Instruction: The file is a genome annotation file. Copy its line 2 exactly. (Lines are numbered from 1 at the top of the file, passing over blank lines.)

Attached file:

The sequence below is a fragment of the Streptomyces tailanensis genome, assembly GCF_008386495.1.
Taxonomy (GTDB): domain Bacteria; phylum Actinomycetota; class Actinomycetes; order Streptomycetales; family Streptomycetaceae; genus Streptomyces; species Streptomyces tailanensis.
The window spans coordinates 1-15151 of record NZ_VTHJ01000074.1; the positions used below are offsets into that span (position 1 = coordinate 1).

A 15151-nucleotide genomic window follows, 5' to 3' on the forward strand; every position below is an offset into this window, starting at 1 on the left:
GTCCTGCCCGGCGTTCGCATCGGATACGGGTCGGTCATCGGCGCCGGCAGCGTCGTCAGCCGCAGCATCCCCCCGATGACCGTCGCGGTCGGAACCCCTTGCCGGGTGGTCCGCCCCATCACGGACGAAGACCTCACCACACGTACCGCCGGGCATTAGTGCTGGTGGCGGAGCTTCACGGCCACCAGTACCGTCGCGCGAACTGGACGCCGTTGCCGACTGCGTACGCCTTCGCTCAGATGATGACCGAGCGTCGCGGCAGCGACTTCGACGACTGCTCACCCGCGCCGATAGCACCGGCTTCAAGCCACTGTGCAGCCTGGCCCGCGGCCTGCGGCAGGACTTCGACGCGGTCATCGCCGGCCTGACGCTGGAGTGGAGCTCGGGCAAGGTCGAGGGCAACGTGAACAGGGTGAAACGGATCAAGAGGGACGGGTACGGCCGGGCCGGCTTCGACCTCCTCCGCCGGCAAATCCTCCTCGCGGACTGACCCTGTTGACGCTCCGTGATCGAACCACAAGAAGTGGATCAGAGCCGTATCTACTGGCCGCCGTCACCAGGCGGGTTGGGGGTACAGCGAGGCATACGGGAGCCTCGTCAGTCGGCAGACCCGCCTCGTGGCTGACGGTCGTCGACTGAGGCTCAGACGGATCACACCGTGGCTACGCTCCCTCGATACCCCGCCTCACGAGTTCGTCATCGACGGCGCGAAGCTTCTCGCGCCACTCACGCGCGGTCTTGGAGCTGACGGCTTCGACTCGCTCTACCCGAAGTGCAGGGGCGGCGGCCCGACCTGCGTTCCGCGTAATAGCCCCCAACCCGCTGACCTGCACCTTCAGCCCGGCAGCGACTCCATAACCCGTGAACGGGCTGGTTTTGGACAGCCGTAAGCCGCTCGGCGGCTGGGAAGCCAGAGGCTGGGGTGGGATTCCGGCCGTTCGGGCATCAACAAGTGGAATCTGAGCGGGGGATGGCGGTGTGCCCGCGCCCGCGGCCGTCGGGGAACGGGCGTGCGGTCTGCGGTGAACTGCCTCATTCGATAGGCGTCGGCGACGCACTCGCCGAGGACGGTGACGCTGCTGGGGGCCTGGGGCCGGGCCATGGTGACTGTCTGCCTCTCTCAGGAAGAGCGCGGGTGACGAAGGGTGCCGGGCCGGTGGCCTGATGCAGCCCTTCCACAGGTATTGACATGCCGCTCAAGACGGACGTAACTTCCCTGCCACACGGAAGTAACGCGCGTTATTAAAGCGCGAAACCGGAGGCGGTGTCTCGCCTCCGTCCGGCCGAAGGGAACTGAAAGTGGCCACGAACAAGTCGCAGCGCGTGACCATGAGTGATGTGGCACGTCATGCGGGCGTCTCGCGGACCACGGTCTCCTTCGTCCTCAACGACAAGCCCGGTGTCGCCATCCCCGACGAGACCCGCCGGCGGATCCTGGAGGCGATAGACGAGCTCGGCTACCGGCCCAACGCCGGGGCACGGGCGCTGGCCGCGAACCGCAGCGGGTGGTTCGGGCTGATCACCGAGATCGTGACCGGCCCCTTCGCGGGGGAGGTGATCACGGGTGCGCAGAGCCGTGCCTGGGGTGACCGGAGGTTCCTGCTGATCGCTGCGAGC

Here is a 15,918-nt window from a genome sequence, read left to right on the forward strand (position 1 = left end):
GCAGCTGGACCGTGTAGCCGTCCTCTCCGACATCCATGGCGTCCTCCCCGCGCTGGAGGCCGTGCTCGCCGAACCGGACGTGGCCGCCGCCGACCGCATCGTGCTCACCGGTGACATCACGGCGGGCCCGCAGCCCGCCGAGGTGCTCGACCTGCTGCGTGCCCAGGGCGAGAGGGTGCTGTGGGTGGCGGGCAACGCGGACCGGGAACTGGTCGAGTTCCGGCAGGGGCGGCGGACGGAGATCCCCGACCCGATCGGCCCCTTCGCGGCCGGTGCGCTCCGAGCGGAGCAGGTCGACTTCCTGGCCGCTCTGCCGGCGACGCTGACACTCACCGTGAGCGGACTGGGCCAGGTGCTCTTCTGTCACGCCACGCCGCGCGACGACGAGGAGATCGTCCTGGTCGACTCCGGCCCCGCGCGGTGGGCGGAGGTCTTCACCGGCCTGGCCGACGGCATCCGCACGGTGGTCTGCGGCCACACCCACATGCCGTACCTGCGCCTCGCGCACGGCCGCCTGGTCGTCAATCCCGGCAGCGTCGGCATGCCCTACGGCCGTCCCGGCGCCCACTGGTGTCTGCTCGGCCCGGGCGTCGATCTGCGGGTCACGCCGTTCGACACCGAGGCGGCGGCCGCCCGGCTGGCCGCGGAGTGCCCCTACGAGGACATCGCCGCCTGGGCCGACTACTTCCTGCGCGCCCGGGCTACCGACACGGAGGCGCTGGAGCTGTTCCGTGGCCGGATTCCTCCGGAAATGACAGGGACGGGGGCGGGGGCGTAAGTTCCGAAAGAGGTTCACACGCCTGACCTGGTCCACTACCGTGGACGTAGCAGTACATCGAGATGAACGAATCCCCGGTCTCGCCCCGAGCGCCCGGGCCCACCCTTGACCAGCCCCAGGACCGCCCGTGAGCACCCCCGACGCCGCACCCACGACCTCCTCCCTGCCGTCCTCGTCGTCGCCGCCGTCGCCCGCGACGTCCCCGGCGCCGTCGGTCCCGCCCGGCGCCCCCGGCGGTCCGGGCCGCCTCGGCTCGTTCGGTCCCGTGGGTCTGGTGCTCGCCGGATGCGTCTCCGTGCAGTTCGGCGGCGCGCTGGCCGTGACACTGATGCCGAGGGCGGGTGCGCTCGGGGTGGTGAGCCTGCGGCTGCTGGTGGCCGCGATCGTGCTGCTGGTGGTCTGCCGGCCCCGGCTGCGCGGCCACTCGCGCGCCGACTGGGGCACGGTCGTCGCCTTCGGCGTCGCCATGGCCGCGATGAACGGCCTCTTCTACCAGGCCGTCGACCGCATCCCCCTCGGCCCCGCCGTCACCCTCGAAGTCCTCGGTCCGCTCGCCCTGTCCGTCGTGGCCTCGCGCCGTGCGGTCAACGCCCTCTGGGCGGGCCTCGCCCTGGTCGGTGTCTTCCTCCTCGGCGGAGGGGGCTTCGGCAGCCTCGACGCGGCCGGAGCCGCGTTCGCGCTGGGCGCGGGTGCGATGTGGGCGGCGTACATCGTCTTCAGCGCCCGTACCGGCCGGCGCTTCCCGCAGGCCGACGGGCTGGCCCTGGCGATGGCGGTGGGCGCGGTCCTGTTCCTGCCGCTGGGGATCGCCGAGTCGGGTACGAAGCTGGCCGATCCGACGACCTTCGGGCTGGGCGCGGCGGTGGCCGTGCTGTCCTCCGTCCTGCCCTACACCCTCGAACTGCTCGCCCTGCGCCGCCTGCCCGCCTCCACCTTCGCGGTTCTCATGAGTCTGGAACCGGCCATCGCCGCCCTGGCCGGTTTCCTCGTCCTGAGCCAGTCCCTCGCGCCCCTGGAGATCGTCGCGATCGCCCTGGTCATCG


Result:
Taxonomy (GTDB): domain Bacteria; phylum Actinomycetota; class Actinomycetes; order Streptomycetales; family Streptomycetaceae; genus Streptomyces; species Streptomyces tailanensis.